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Date:   Tue, 12 Jan 2021 14:04:55 -0800
From:   Andy Lutomirski <>
To:     "Luck, Tony" <>
Cc:     Andy Lutomirski <>, Borislav Petkov <>,
        X86 ML <>,
        Andrew Morton <>,
        Peter Zijlstra <>,
        Darren Hart <>,
        LKML <>,
        linux-edac <>,
        Linux-MM <>
Subject: Re: [PATCH v2 1/3] x86/mce: Avoid infinite loop for copy from user recovery

> On Jan 12, 2021, at 12:52 PM, Luck, Tony <> wrote:
> On Tue, Jan 12, 2021 at 10:57:07AM -0800, Andy Lutomirski wrote:
>>> On Tue, Jan 12, 2021 at 10:24 AM Luck, Tony <> wrote:
>>> On Tue, Jan 12, 2021 at 09:21:21AM -0800, Andy Lutomirski wrote:
>>>> Well, we need to do *something* when the first __get_user() trips the
>>>> #MC.  It would be nice if we could actually fix up the page tables
>>>> inside the #MC handler, but, if we're in a pagefault_disable() context
>>>> we might have locks held.  Heck, we could have the pagetable lock
>>>> held, be inside NMI, etc.  Skipping the task_work_add() might actually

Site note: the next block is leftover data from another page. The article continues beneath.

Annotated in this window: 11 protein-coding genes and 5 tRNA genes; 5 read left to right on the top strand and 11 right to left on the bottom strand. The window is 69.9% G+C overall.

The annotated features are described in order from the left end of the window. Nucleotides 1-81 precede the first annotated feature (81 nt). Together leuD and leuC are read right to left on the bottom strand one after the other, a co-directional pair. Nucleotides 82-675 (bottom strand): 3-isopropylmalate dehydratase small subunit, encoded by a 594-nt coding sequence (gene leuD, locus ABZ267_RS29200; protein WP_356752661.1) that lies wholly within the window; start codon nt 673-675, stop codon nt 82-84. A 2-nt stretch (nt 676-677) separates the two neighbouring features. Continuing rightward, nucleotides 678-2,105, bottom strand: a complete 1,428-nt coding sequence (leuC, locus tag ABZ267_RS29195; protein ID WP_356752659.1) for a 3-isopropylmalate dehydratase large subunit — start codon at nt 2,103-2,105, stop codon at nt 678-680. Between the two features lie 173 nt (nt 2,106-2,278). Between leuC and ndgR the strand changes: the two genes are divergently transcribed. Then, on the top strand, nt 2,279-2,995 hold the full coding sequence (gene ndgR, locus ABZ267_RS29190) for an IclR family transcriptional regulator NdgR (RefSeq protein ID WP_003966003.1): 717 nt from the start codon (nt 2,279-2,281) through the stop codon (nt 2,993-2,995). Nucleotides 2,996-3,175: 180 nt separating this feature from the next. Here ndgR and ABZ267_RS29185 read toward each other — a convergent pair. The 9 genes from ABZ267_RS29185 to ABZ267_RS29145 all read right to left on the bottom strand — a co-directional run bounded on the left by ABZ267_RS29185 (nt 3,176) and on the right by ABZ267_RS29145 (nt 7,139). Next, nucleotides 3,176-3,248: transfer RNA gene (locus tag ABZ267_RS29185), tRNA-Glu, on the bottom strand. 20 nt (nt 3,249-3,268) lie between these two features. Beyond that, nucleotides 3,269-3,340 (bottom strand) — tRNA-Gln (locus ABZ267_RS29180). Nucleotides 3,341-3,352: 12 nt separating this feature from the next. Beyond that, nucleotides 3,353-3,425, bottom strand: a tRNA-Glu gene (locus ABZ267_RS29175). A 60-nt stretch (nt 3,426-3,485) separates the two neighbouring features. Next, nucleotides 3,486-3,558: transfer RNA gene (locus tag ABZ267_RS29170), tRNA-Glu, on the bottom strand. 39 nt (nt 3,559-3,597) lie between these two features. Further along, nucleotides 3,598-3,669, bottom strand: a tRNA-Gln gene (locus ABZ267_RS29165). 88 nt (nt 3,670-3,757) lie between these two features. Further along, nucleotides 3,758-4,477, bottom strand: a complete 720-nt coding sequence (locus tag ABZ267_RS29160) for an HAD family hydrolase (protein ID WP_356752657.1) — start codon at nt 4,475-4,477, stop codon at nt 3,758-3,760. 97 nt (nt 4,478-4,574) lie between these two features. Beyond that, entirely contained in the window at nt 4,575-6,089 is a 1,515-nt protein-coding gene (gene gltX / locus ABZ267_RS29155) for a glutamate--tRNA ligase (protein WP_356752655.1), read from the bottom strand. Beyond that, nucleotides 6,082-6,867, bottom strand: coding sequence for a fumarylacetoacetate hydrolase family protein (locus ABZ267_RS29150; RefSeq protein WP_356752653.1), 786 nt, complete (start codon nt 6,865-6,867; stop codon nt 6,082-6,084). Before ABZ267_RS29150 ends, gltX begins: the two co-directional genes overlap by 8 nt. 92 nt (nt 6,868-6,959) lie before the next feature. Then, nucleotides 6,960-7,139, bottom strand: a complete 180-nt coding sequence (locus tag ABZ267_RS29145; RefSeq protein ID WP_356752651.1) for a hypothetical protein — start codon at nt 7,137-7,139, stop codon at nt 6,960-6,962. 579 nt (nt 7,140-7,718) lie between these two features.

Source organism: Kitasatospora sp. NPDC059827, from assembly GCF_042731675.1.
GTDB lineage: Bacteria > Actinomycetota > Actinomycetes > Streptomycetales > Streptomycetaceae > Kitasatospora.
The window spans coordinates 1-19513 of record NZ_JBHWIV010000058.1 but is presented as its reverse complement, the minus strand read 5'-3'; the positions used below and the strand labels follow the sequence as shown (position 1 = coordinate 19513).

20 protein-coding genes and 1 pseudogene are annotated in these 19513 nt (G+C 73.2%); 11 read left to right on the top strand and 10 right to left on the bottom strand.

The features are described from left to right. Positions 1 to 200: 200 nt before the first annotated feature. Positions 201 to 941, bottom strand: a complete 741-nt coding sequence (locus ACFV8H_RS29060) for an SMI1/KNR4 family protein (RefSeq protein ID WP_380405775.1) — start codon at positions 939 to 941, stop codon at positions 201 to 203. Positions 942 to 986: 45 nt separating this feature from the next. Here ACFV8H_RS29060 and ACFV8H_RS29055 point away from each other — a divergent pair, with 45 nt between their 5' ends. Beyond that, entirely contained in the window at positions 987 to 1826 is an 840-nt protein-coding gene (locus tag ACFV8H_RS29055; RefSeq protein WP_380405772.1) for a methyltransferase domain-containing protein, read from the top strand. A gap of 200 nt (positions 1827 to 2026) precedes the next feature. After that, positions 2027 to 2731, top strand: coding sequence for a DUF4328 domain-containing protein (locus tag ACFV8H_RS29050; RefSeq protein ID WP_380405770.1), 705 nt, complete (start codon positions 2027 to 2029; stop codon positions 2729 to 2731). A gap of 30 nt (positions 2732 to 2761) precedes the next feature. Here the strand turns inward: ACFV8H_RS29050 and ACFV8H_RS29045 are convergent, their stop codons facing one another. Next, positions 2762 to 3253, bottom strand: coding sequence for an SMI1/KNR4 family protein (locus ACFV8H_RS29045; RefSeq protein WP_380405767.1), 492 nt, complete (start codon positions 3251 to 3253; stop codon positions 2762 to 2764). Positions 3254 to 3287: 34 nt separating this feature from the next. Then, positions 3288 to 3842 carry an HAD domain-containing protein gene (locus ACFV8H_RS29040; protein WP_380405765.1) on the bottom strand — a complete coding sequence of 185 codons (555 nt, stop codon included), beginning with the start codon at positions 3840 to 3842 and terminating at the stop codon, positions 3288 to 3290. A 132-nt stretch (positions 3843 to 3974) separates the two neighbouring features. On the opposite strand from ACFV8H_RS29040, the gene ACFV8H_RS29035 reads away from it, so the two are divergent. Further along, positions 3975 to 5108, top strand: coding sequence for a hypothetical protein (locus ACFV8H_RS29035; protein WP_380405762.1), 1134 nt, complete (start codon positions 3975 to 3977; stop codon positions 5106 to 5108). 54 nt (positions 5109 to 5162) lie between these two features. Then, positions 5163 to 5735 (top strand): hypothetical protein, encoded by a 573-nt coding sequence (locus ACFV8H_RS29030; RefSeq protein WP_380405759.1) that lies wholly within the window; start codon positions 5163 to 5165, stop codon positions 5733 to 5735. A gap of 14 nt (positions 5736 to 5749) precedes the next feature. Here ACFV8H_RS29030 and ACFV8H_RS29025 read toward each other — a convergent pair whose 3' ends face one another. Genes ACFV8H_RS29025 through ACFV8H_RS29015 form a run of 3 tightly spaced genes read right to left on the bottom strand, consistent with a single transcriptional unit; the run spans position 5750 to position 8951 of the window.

>>>> make sense if we get a second one.
>>>> We won't actually infinite loop in pagefault_disable() context -- if
>>>> we would, then we would also infinite loop just from a regular page
>>>> fault, too.
>>> Fixing the page tables inside the #MC handler to unmap the poison
>>> page would indeed be a good solution. But, as you point out, not possible
>>> because of locks.
>>> Could we take a more drastic approach? We know that this case the kernel
>>> is accessing a user address for the current process. Could the machine
>>> check handler just re-write %cr3 to point to a kernel-only page table[1].
>>> I.e. unmap the entire current user process.
>> That seems scary, especially if we're in the middle of a context
>> switch when this happens.  We *could* make it work, but I'm not at all
>> convinced it's wise.
> Scary? It's terrifying!
> But we know that the fault happend in a get_user() or copy_from_user() call
> (i.e. an RIP with an extable recovery address).  Does context switch
> access user memory?

No, but NMI can.

The case that would be very very hard to deal with is if we get an NMI just before IRET/SYSRET and get #MC inside that NMI.

What we should probably do is have a percpu list of pending memory failure cleanups and just accept that we’re going to sometimes get a second MCE (or third or fourth) before we can get to it.

Can we do the cleanup from an interrupt?  IPI-to-self might be a credible approach, if so.

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